In recent years, mental health awareness in the workplace has continually improved and been shown more support by employers. However, last year saw a monumental shift in the way we work as a result of the pandemic and social distancing measures. One year on, the final easing of lockdown remains uncertain, and many employees are continuing to work remotely from home. Many believe that this switch to remote working is a setback to mental health awareness in the workplace. In a report by Westfield Health released in 2020, 32% of remote working employees believed they required more mental health support from their employer. Why is remote working causing fears about mental health, and what can employers do to support their workforce?
Visibility and Remote Working
Working from home can create a paradox where we lose in person connection to our co-workers, while simultaneously feeling constantly monitored through our online presence. Many can feel tempted exaggerate their online visibility, and employees can feel afraid to leave their desks in case they miss calls and emails and are accused of not working effectively from home. This can become an added pressure which employees working in the office would not experience.
Employers can help to reduce these anxieties by highlighting the importance of employee output rather than time spent on each task. Flexible working policies can reduce guilt that employees can experience for being less productive from home.
Taking A Break
With our online presences being monitored through remote working, many can feel guilty about taking breaks, fearing that they will appear absent from their desks. Employers should encourage breaks as a healthy part of the working day, encouraging employees to keep their breaks schedules at home as similar as possible to the breaks they would allow themselves in the office.
Frequent breaks enhance productivity and maintain focus, meaning mistakes are less likely to occur. Taking a break from your desk is vital for both your physical and mental health, by reducing the chance of eye strain or back problems, as well as reducing stress and anxiety. Managers should lead by example by using their time in a flexible way, so that their team can feel comfortable to do the same.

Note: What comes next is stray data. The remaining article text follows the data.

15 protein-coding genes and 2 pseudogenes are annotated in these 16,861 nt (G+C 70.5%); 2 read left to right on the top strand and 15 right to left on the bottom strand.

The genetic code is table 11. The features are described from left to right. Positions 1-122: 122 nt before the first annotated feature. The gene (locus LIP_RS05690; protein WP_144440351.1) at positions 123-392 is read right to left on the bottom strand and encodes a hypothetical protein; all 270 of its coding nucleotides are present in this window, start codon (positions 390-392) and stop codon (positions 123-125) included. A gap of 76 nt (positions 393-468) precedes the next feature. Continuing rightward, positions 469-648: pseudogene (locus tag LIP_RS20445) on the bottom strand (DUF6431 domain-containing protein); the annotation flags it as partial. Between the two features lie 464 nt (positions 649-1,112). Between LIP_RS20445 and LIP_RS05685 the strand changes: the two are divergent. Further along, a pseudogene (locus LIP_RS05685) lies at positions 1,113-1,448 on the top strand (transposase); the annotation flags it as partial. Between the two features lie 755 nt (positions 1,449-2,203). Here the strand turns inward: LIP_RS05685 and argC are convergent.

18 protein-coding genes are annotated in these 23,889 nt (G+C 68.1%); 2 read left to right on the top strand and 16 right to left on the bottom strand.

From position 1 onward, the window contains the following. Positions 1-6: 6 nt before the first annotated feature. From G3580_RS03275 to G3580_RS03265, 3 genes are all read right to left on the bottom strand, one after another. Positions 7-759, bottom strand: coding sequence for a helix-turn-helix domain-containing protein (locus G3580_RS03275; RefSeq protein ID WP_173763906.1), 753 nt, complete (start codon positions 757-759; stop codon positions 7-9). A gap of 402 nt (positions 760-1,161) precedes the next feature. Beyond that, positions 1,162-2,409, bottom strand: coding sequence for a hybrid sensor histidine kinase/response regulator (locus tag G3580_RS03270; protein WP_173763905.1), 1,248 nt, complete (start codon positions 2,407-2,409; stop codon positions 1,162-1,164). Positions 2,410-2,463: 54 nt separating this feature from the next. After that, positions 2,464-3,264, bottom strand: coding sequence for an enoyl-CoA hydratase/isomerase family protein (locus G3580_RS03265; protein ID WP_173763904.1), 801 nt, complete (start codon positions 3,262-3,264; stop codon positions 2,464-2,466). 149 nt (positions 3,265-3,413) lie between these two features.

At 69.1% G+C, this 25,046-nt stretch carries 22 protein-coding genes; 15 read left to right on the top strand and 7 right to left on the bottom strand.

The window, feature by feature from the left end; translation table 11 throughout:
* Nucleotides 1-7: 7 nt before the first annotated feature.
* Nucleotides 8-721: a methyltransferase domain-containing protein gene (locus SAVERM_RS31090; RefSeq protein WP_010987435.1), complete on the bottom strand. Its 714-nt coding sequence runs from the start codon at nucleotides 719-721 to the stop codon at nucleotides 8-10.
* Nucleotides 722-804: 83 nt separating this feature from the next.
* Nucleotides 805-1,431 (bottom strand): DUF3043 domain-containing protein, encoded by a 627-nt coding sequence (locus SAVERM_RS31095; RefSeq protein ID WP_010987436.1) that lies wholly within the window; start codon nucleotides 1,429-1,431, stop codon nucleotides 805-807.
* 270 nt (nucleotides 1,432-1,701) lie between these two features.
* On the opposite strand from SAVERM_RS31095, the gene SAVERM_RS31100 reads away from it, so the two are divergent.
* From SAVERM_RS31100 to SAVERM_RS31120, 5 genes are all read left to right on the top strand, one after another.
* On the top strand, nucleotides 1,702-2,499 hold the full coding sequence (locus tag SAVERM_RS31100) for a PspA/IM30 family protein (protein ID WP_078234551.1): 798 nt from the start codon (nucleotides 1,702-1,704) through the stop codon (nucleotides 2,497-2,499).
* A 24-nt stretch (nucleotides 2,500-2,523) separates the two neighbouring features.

Check-ins and Conversation
Online working has also changed the way we check-in with our colleagues. In the office, a manager could simply ask for a quick chat, and a colleague could simply look around the office to see who appears to be struggling and needs a helping hand. When working remotely, check-ins must be scheduled formally into a calendar, and colleagues are unable to have conversations casually. Workplace interactions must now have a specific purpose, rather than being generated naturally in conversation.
Despite social distancing, managers can still find ways to create a social atmosphere among their team. Group calls on Fridays and even quizzes and games can be used to encourage causal conversations and a friendly atmosphere. Rather than scheduling formal meetings, managers could propose casual check-ins with a tea or coffee break to encourage relaxed conversation and open communication.
Webcams and Mental Health Awareness
In the office, a manager should be able to notice when someone is struggling with their mental health, either through their body language, their mood or their interactions with other colleagues. Despite our lack of face-to-face contact, employers can still be aware of their employees’ mental health. Body language can be a strong indicator of someone who is struggling, so webcams should be encouraged in meetings and one-to-one check ins.
One of the best things an employer can do to support their workforce is to encourage communication. By starting the conversation about mental health first, employees will feel more comfortable coming forward to their managers without judgment.